Event - Fear Not LP Tour
Venue - Sandwiches, Wellington
Date – Saturday 14th July 2012
I’m not really much of a clubber these days. I think that I left myself so totally sleep deprived through my twenties that my body is desperately trying to catch up. If I ever go out, it takes me about a week to recover and as such, my nights out are few and far between.
That notwithstanding, the potential for a Hospital Records artist playing in Wellington on a weekend was enough to get me off my sofa earlier this month. (If drum & bass artists come through Wellington, it’s often on a Thursday, because they can play larger clubs, in larger cities such as Auckland, Sydney or Melbourne, with significantly larger paycheques, at the weekend).
I only joined the iPod generation in 2008 when I left the UK and have intermittently listened to the Hospital Podcast since then – getting my monthly fix of soulful D&B from the label MD, Tony Colman (aka London Elektricity). I bought a lot of Hospital’s early/mid period releases but find a fair bit of their recent stuff a bit too dayglo (i.e. trancey pads and wailing diva's) for my liking.
We equipped ourselves for Logistics 1am set by going to a late showing at the Cinema and arrived at the venue at 12.45 after stopping for a couple of drinks at the quietest bar that we could find round the corner. (Rock & roll, eh?)
Frustratingly, considering our efforts to coincide our arrival with his set starting, the man Grisham actually came on about 45 minutes late. However, the warm up DJ was actually much better than most NZ Residents that I’ve seen. (A trip to NZ’s Phat Drum & Bass Festival for NYE 2010 totally put me off the entire genre in this country: one dimensional, aggro heavy metal-esque D&B is des rigeur).
Logistics played a great set, lots of teases, lots of familiar tunes and a fair bit of drumstep.
Seeing him DJ also happened to coincide with a sale in the Hospital Records web store.
Even though it’s brand new out, Logistics “Fear Not” LP pack was on special at a tenner, so I was keen to pick it up and see what we’d heard at Sandwiches. The somewhat bright cover art is carried over to the CD version and a sticker pack. It’s cut as four 1 track per side 12”s, which might not be the most environmentally friendly or cost effective way of making a record, but means that you can use the pressings alongside 12” singles for DJ’ing purposes. After the first listen, I’m actually just as interested in the non-D&B tracks on here.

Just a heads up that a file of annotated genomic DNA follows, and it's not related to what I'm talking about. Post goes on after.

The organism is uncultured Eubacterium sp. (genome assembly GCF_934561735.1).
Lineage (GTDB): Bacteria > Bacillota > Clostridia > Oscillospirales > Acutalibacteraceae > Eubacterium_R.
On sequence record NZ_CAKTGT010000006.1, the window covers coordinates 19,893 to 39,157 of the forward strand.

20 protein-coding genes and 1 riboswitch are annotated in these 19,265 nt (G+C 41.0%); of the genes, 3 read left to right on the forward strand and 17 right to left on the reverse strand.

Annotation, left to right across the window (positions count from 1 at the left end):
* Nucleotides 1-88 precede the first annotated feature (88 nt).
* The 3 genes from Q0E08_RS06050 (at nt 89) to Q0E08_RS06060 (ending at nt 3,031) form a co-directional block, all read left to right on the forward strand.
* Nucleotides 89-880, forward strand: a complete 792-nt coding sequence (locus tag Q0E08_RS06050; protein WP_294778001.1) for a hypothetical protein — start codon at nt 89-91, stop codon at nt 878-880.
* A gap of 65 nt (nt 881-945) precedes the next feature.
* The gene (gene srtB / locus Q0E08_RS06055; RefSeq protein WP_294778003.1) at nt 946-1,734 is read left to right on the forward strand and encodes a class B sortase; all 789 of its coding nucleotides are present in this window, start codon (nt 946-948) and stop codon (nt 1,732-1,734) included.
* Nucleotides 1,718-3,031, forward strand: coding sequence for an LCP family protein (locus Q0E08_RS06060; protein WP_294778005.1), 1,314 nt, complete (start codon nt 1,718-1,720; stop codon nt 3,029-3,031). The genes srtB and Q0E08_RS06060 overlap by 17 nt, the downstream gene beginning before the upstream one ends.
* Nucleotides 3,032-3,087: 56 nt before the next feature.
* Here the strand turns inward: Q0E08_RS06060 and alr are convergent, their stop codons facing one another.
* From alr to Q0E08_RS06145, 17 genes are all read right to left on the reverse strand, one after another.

I also picked up a copy of Danny Byrd’s “Supersized” LP, which is a 2 x 12” version. I didn’t like Byrd’s most recent “Rave Digger” LP, but bought this largely off the strength of “Gold Rush” which is a collaboration with The Brookes Brothers. “Gold Rush” works around several heavily processed vocal samples and owes a large debt to Todd Edwards work. (Byrd is apparently a big house and garage fan and his work certainly echoes that).
As more of a ‘listening’ based LP, I also picked up a copy of Zed Bias’ & Injekta’s “Phuturistix” project from 2003. A former girlfriend of my then housemate worked at Hospital and sent him this on CD when it came out. I remember liking it (and a lot of other UK Garage) at the time, so thought that five quid was a bit of bargain for the LP.
I heard a track of this recently on the Hospital podcast (it was re-released as part of their “Sub-150” MP3 Compilation) and was taken aback at how current it sounds. The whole LP is amazingly executed and walks the fine line between jazzy broken beat and proper bassline orientated Garage. (Zed Bias is seen as pioneer and major influence on the dubstep sound).
Lastly, I’ve also picked up Total Science legend Q-Project’s solo LP, “Renaissance Man”. The LP cover’s one of the strangest drum & bass LP covers I’ve seen, but hey – at least it’s not a skull or a spaceship, as someone once said. (http://www.youtube.com/watch?v=_vCRKRopfMU).
Branding and design is clearly of huge importance to Hospital and whilst I didn’t actually buy it alongside these recent acquisitions, I also actually have the limited edition, “Visual Compendium of Hospital Records” book, released to celebrate Hospital’s 200th release (NHS200).